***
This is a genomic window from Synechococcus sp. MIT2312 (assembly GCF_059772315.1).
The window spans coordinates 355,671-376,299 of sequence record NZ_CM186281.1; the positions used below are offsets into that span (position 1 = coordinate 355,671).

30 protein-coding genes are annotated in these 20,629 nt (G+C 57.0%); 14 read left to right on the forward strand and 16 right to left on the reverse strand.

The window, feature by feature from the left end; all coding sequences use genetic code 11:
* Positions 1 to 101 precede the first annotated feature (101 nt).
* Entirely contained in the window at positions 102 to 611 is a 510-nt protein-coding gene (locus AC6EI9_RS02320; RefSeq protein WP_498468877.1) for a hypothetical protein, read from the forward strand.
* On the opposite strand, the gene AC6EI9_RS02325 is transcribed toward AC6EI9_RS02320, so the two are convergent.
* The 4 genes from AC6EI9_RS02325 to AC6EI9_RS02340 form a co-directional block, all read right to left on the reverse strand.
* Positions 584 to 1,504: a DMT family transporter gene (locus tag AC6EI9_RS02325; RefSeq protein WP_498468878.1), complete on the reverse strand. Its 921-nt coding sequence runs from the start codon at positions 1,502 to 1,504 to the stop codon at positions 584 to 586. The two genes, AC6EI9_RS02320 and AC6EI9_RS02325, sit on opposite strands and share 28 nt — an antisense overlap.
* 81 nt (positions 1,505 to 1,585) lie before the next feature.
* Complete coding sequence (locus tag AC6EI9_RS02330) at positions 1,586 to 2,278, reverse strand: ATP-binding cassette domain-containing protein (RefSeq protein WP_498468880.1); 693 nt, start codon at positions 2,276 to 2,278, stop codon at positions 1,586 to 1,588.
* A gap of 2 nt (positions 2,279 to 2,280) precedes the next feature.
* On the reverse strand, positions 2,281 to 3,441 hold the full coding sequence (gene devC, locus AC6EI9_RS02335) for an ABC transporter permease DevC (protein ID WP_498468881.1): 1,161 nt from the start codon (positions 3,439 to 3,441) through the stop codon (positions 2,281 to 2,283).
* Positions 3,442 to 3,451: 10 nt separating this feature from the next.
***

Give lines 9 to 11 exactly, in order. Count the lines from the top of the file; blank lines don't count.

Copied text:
* Positions 584 to 1,504: a DMT family transporter gene (locus tag AC6EI9_RS02325; RefSeq protein WP_498468878.1), complete on the reverse strand. Its 921-nt coding sequence runs from the start codon at positions 1,502 to 1,504 to the stop codon at positions 584 to 586. The two genes, AC6EI9_RS02320 and AC6EI9_RS02325, sit on opposite strands and share 28 nt — an antisense overlap.
* 81 nt (positions 1,505 to 1,585) lie before the next feature.
* Complete coding sequence (locus tag AC6EI9_RS02330) at positions 1,586 to 2,278, reverse strand: ATP-binding cassette domain-containing protein (RefSeq protein WP_498468880.1); 693 nt, start codon at positions 2,276 to 2,278, stop codon at positions 1,586 to 1,588.